I think the next challenge is figuring out what’s next and starting to think about how they might want to adapt HR processes and programs and manager behaviors. The hiring process really sets the tone for the culture of a company and how it values things like fairness, equality, transparency. So, this is where I think a lot of HR leaders are starting to shift their attention to and start thinking longer term about those kind of broader categories and then how they also want to tie that to the business or business-level objectives for things like culture and values.
(JB): And then the flip side of that question is given these challenges you’re talking about, what can companies and, specifically, HR leaders do to make this adjustment smoother?
(JH): First, HR can help managers understand the “why.” If we focus just on the “what” and the “how” of this new legislation, it’s a missed opportunity to help educate managers on the company’s approach to pay programs and how that’s actually aligned with this new legislation. Focusing on the “why” also helps HR get more leverage out of change management. If our only action is to simply remove the salary history question from the hiring process, we’re not going to see transformation and the change that this law is really hoping to achieve in pay equity.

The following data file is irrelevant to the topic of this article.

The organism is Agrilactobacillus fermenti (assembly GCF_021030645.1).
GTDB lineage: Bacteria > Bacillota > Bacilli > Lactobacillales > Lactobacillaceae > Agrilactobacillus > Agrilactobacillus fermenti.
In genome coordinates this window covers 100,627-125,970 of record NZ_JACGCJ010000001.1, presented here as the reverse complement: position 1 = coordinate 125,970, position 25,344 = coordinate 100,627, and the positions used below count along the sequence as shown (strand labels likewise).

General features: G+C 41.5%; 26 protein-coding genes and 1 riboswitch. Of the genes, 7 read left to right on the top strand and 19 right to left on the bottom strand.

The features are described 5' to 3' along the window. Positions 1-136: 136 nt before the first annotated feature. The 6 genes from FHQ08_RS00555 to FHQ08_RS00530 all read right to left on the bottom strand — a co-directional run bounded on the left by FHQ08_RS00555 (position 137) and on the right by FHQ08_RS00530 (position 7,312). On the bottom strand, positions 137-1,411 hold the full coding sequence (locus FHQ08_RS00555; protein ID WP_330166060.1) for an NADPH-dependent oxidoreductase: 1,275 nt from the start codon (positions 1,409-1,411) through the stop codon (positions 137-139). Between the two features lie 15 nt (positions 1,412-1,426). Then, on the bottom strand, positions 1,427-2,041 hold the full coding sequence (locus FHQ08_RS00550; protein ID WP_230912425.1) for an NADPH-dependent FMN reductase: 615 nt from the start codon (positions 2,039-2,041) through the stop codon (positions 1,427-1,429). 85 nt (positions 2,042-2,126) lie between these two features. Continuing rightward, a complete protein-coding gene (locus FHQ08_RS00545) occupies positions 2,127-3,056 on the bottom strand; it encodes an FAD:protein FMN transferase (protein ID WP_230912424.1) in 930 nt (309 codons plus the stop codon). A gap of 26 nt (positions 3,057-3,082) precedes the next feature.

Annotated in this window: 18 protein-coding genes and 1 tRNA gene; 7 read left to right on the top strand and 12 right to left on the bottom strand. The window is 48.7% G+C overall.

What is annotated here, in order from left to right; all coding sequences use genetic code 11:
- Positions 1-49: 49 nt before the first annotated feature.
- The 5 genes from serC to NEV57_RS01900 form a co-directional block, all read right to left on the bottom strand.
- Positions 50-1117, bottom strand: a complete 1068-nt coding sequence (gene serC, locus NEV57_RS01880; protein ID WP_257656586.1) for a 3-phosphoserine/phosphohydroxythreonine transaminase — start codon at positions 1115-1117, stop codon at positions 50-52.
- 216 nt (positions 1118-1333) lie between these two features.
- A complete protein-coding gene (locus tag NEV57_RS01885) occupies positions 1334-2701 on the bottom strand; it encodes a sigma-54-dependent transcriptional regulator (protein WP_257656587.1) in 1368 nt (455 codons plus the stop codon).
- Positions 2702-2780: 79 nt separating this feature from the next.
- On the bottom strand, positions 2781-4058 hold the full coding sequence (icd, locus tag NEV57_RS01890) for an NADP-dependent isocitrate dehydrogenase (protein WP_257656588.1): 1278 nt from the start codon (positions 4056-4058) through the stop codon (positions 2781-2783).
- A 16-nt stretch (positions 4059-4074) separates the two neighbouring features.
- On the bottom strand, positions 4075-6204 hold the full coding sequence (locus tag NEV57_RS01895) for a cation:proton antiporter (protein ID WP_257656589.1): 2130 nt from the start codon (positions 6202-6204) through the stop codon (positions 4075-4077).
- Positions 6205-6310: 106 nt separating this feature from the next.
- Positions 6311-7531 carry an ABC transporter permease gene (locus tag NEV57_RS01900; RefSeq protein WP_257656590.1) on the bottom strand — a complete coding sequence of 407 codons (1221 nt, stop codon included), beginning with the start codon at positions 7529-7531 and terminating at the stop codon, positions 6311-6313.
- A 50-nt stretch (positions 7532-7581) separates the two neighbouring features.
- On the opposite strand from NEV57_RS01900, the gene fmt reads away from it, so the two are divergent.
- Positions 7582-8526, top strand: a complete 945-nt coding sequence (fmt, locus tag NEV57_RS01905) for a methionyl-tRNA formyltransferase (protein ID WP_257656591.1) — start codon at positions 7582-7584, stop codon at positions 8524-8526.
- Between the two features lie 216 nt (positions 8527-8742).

Additionally, a lot of the companies I’m talking to are using this as an opportunity to turn more to external market data here. Instead of relying on a candidate for this information and asking them, you know, how their previous employers valued their skillset, their experience, let’s let the data tell us how to pay our roles and not let candidates influence this so strongly.
(JB): So, one of the main functions of the Salary History Ban is to alleviate pay discrimination, but you are describing it as a symptom of a larger change or set of changes that are already taking place. What are those changes, if you could just sum them up, and how do you see them rolling out in the future?